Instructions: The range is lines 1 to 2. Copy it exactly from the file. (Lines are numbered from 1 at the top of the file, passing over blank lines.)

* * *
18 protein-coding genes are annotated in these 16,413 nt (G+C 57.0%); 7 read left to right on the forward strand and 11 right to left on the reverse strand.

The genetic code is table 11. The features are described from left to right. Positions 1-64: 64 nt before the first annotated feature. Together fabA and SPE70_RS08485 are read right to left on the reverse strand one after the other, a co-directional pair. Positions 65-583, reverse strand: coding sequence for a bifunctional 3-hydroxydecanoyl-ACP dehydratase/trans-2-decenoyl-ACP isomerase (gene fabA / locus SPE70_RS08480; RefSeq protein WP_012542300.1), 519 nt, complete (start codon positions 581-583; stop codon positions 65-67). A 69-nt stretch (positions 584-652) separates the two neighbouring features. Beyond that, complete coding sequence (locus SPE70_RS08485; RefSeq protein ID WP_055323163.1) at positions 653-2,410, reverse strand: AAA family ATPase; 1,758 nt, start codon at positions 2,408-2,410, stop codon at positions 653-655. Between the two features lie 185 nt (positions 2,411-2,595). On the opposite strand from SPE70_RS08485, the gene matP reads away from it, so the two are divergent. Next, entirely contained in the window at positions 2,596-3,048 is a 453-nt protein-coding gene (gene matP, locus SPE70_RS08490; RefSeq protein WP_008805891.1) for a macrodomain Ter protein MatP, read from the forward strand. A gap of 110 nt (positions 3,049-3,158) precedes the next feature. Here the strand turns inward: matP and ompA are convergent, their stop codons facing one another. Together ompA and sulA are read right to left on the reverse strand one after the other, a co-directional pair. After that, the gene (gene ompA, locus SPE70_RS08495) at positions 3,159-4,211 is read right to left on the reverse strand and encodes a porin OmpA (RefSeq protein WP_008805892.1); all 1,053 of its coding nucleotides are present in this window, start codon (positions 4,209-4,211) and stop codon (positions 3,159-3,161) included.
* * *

18 protein-coding genes are annotated in these 16,413 nt (G+C 57.0%); 7 read left to right on the forward strand and 11 right to left on the reverse strand.

The genetic code is table 11. The features are described from left to right. Positions 1-64: 64 nt before the first annotated feature. Together fabA and SPE70_RS08485 are read right to left on the reverse strand one after the other, a co-directional pair. Positions 65-583, reverse strand: coding sequence for a bifunctional 3-hydroxydecanoyl-ACP dehydratase/trans-2-decenoyl-ACP isomerase (gene fabA / locus SPE70_RS08480; RefSeq protein WP_012542300.1), 519 nt, complete (start codon positions 581-583; stop codon positions 65-67). A 69-nt stretch (positions 584-652) separates the two neighbouring features. Beyond that, complete coding sequence (locus SPE70_RS08485; RefSeq protein ID WP_055323163.1) at positions 653-2,410, reverse strand: AAA family ATPase; 1,758 nt, start codon at positions 2,408-2,410, stop codon at positions 653-655. Between the two features lie 185 nt (positions 2,411-2,595). On the opposite strand from SPE70_RS08485, the gene matP reads away from it, so the two are divergent. Next, entirely contained in the window at positions 2,596-3,048 is a 453-nt protein-coding gene (gene matP, locus SPE70_RS08490; RefSeq protein WP_008805891.1) for a macrodomain Ter protein MatP, read from the forward strand. A gap of 110 nt (positions 3,049-3,158) precedes the next feature. Here the strand turns inward: matP and ompA are convergent, their stop codons facing one another. Together ompA and sulA are read right to left on the reverse strand one after the other, a co-directional pair. After that, the gene (gene ompA, locus SPE70_RS08495) at positions 3,159-4,211 is read right to left on the reverse strand and encodes a porin OmpA (RefSeq protein WP_008805892.1); all 1,053 of its coding nucleotides are present in this window, start codon (positions 4,209-4,211) and stop codon (positions 3,159-3,161) included.